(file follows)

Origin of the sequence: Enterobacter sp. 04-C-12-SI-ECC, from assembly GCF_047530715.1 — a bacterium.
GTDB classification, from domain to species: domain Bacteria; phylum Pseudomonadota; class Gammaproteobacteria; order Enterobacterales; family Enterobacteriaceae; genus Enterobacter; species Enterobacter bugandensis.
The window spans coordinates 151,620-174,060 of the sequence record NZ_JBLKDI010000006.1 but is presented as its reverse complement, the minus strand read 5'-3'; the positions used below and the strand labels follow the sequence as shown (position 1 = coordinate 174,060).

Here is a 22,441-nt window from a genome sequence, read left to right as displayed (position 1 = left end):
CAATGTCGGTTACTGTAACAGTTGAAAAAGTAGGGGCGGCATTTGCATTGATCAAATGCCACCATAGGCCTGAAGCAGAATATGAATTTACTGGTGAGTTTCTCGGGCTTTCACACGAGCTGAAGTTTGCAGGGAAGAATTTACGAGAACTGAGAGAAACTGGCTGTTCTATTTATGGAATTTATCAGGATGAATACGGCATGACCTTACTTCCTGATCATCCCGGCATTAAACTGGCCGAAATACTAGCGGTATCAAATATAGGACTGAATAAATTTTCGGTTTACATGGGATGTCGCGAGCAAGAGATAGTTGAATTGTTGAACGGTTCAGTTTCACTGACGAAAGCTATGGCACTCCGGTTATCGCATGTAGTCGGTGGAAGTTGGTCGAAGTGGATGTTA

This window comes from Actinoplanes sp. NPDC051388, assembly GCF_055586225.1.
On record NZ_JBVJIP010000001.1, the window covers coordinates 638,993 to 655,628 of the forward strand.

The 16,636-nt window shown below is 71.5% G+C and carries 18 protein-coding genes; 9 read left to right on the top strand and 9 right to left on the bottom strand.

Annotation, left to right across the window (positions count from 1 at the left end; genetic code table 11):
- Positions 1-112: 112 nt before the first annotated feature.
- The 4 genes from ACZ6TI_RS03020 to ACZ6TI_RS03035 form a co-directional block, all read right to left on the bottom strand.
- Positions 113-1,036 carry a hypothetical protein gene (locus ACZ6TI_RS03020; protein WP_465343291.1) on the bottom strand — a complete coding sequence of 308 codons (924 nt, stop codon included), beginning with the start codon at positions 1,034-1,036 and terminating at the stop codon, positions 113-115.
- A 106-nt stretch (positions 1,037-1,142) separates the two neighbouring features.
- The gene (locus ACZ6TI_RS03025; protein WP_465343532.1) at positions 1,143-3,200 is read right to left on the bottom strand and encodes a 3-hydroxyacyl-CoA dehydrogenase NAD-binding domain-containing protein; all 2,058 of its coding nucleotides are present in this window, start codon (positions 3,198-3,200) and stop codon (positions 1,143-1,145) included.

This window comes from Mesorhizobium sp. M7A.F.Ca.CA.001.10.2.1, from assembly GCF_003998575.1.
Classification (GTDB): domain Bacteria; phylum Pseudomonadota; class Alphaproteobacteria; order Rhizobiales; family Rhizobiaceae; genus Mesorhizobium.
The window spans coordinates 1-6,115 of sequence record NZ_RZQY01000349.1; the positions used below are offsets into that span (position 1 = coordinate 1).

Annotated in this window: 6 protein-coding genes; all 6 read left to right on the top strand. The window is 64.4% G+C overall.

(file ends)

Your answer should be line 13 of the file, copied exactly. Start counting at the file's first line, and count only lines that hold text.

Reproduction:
- A 106-nt stretch (positions 1,037-1,142) separates the two neighbouring features.